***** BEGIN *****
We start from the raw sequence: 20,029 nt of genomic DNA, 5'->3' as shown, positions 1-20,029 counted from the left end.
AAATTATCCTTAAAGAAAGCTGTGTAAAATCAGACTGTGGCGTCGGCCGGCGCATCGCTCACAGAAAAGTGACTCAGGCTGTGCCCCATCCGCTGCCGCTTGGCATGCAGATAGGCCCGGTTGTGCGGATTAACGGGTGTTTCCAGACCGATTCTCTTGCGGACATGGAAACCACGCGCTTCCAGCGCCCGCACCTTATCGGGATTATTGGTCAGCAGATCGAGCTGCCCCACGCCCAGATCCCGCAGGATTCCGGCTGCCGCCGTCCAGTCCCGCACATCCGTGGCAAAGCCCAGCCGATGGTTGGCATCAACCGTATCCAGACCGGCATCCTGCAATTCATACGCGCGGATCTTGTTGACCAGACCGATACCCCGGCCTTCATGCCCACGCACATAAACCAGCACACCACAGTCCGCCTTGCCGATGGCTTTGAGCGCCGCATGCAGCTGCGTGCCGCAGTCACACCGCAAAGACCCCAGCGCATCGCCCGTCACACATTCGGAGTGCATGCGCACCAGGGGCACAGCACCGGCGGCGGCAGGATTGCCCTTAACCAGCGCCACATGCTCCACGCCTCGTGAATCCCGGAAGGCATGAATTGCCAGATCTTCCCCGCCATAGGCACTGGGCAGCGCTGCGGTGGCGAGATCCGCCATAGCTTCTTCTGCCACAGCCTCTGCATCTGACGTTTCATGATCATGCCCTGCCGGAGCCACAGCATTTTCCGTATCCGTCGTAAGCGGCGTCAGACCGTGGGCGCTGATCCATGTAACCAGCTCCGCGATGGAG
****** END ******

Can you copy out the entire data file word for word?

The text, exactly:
We start from the raw sequence: 20,029 nt of genomic DNA, 5'->3' as shown, positions 1-20,029 counted from the left end.
AAATTATCCTTAAAGAAAGCTGTGTAAAATCAGACTGTGGCGTCGGCCGGCGCATCGCTCACAGAAAAGTGACTCAGGCTGTGCCCCATCCGCTGCCGCTTGGCATGCAGATAGGCCCGGTTGTGCGGATTAACGGGTGTTTCCAGACCGATTCTCTTGCGGACATGGAAACCACGCGCTTCCAGCGCCCGCACCTTATCGGGATTATTGGTCAGCAGATCGAGCTGCCCCACGCCCAGATCCCGCAGGATTCCGGCTGCCGCCGTCCAGTCCCGCACATCCGTGGCAAAGCCCAGCCGATGGTTGGCATCAACCGTATCCAGACCGGCATCCTGCAATTCATACGCGCGGATCTTGTTGACCAGACCGATACCCCGGCCTTCATGCCCACGCACATAAACCAGCACACCACAGTCCGCCTTGCCGATGGCTTTGAGCGCCGCATGCAGCTGCGTGCCGCAGTCACACCGCAAAGACCCCAGCGCATCGCCCGTCACACATTCGGAGTGCATGCGCACCAGGGGCACAGCACCGGCGGCGGCAGGATTGCCCTTAACCAGCGCCACATGCTCCACGCCTCGTGAATCCCGGAAGGCATGAATTGCCAGATCTTCCCCGCCATAGGCACTGGGCAGCGCTGCGGTGGCGAGATCCGCCATAGCTTCTTCTGCCACAGCCTCTGCATCTGACGTTTCATGATCATGCCCTGCCGGAGCCACAGCATTTTCCGTATCCGTCGTAAGCGGCGTCAGACCGTGGGCGCTGATCCATGTAACCAGCTCCGCGATGGAG